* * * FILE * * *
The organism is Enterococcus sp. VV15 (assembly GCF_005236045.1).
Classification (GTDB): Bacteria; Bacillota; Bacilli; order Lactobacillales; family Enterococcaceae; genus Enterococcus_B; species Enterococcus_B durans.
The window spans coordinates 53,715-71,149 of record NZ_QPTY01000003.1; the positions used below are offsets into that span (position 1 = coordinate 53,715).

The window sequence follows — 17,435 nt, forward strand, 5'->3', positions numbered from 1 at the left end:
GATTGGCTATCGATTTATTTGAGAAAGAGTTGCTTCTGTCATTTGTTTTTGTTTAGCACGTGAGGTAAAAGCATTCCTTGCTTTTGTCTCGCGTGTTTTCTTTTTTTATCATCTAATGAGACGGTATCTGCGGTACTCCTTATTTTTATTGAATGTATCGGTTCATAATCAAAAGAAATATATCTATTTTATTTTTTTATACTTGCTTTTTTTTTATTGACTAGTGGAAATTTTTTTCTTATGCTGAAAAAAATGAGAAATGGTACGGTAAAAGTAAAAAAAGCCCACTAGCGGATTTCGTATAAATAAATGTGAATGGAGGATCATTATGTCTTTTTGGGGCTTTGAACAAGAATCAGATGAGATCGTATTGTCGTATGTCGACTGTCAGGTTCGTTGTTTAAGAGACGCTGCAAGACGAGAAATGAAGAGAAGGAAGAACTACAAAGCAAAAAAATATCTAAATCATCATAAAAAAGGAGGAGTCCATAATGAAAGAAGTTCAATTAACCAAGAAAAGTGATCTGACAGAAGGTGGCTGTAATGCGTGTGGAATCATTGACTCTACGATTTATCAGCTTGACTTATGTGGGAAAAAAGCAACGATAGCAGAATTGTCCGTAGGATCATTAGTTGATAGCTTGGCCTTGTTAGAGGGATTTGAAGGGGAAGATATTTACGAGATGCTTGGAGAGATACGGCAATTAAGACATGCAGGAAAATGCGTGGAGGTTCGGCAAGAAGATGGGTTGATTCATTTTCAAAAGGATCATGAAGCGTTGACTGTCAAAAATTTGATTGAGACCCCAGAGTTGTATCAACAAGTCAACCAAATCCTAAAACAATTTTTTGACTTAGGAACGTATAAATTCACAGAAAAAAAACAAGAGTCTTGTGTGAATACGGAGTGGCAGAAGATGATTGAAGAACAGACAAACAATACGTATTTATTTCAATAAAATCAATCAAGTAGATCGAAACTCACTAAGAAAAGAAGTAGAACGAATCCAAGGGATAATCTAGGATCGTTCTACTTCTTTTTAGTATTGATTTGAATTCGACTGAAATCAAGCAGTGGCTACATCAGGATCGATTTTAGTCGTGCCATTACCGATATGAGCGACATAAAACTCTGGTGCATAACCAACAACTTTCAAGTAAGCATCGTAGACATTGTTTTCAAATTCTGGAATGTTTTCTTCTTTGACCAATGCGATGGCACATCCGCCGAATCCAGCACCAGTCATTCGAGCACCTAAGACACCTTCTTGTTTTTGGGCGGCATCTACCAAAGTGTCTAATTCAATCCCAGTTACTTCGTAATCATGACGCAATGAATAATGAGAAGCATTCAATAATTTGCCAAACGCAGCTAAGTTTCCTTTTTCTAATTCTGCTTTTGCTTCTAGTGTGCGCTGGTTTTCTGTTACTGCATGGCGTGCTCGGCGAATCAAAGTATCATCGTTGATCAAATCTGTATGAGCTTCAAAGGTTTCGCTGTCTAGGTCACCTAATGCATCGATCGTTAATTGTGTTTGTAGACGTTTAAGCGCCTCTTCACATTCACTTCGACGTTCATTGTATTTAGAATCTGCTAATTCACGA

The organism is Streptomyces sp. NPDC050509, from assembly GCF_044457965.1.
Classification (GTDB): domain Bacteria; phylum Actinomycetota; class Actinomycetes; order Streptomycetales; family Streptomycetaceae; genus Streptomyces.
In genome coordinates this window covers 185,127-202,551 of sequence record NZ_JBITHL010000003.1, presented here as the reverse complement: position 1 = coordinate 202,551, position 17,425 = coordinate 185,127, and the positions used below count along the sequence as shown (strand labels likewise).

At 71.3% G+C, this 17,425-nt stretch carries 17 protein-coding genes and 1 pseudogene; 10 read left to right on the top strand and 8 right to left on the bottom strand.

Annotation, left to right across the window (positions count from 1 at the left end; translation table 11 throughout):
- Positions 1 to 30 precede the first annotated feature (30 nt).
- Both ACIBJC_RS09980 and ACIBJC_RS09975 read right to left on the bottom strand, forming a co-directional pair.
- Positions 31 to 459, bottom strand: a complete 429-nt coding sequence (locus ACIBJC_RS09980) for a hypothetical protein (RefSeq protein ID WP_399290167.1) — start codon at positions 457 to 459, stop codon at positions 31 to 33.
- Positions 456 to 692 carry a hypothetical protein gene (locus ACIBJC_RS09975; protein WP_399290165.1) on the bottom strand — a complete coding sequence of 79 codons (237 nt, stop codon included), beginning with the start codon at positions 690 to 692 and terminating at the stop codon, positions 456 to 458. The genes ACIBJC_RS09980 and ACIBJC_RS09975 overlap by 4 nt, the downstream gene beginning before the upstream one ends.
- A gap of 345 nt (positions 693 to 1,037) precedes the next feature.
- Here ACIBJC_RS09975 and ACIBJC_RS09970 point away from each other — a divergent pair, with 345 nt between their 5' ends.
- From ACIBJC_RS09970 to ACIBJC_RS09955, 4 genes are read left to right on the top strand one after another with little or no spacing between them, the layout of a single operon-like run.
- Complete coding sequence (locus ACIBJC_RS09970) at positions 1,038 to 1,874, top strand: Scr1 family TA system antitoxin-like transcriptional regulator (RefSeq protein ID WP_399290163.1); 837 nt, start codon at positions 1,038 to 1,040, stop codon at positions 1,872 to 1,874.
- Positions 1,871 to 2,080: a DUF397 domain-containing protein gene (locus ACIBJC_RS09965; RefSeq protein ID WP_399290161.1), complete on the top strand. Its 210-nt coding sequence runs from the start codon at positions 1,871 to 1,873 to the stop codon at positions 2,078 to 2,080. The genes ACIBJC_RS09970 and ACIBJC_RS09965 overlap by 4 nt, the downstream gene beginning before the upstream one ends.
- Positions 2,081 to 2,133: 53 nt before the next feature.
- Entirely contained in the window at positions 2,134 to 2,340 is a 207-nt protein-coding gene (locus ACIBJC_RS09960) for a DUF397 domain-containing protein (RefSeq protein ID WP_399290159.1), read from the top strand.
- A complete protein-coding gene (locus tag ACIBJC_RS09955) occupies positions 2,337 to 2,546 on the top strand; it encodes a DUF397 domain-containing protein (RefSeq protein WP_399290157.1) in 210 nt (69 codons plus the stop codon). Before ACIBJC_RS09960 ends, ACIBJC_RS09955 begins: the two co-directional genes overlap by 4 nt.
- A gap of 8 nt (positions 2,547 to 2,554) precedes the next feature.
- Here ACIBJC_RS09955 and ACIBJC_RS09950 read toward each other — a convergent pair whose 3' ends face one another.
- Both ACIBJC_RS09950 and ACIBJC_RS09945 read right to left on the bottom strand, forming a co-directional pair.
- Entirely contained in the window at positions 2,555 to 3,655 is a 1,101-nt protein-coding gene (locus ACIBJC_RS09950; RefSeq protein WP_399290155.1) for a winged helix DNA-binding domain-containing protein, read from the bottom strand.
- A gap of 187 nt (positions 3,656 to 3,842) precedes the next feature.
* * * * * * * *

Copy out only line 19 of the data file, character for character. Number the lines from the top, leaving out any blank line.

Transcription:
- Positions 1,871 to 2,080: a DUF397 domain-containing protein gene (locus ACIBJC_RS09965; RefSeq protein ID WP_399290161.1), complete on the top strand. Its 210-nt coding sequence runs from the start codon at positions 1,871 to 1,873 to the stop codon at positions 2,078 to 2,080. The genes ACIBJC_RS09970 and ACIBJC_RS09965 overlap by 4 nt, the downstream gene beginning before the upstream one ends.